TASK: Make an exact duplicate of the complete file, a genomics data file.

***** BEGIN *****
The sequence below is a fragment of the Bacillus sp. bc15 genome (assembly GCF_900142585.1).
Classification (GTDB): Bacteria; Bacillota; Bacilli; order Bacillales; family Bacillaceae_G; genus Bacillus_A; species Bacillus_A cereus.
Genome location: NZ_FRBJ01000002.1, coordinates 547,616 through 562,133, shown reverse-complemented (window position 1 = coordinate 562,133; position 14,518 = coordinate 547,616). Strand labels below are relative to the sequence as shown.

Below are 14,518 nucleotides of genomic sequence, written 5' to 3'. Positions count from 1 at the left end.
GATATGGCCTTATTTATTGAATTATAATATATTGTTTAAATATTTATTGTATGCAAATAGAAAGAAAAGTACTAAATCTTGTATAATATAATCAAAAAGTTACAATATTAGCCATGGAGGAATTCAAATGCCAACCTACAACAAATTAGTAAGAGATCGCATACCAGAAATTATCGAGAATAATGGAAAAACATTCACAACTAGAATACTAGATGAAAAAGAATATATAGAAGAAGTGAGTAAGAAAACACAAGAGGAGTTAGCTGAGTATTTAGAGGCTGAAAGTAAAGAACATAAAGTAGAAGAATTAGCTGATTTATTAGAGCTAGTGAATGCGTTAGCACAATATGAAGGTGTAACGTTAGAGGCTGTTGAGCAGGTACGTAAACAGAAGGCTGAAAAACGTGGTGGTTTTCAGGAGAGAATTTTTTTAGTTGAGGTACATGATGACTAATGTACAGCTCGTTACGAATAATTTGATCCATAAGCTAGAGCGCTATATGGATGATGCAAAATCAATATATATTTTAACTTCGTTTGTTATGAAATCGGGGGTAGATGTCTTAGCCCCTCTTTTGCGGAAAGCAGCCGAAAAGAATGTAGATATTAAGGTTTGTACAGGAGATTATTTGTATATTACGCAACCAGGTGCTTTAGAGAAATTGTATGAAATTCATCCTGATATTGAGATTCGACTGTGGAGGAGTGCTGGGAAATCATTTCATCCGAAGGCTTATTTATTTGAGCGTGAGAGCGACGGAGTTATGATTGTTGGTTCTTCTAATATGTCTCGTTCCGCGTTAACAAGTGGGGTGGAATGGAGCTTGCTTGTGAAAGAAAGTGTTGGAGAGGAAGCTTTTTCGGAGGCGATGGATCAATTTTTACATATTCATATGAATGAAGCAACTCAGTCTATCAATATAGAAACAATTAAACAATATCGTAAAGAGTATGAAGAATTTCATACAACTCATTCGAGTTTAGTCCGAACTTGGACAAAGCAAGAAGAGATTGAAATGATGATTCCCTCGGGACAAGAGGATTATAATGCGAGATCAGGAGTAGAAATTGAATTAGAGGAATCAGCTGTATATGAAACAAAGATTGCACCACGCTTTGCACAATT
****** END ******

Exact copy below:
The sequence below is a fragment of the Bacillus sp. bc15 genome (assembly GCF_900142585.1).
Classification (GTDB): Bacteria; Bacillota; Bacilli; order Bacillales; family Bacillaceae_G; genus Bacillus_A; species Bacillus_A cereus.
Genome location: NZ_FRBJ01000002.1, coordinates 547,616 through 562,133, shown reverse-complemented (window position 1 = coordinate 562,133; position 14,518 = coordinate 547,616). Strand labels below are relative to the sequence as shown.

Below are 14,518 nucleotides of genomic sequence, written 5' to 3'. Positions count from 1 at the left end.
GATATGGCCTTATTTATTGAATTATAATATATTGTTTAAATATTTATTGTATGCAAATAGAAAGAAAAGTACTAAATCTTGTATAATATAATCAAAAAGTTACAATATTAGCCATGGAGGAATTCAAATGCCAACCTACAACAAATTAGTAAGAGATCGCATACCAGAAATTATCGAGAATAATGGAAAAACATTCACAACTAGAATACTAGATGAAAAAGAATATATAGAAGAAGTGAGTAAGAAAACACAAGAGGAGTTAGCTGAGTATTTAGAGGCTGAAAGTAAAGAACATAAAGTAGAAGAATTAGCTGATTTATTAGAGCTAGTGAATGCGTTAGCACAATATGAAGGTGTAACGTTAGAGGCTGTTGAGCAGGTACGTAAACAGAAGGCTGAAAAACGTGGTGGTTTTCAGGAGAGAATTTTTTTAGTTGAGGTACATGATGACTAATGTACAGCTCGTTACGAATAATTTGATCCATAAGCTAGAGCGCTATATGGATGATGCAAAATCAATATATATTTTAACTTCGTTTGTTATGAAATCGGGGGTAGATGTCTTAGCCCCTCTTTTGCGGAAAGCAGCCGAAAAGAATGTAGATATTAAGGTTTGTACAGGAGATTATTTGTATATTACGCAACCAGGTGCTTTAGAGAAATTGTATGAAATTCATCCTGATATTGAGATTCGACTGTGGAGGAGTGCTGGGAAATCATTTCATCCGAAGGCTTATTTATTTGAGCGTGAGAGCGACGGAGTTATGATTGTTGGTTCTTCTAATATGTCTCGTTCCGCGTTAACAAGTGGGGTGGAATGGAGCTTGCTTGTGAAAGAAAGTGTTGGAGAGGAAGCTTTTTCGGAGGCGATGGATCAATTTTTACATATTCATATGAATGAAGCAACTCAGTCTATCAATATAGAAACAATTAAACAATATCGTAAAGAGTATGAAGAATTTCATACAACTCATTCGAGTTTAGTCCGAACTTGGACAAAGCAAGAAGAGATTGAAATGATGATTCCCTCGGGACAAGAGGATTATAATGCGAGATCAGGAGTAGAAATTGAATTAGAGGAATCAGCTGTATATGAAACAAAGATTGCACCACGCTTTGCACAATT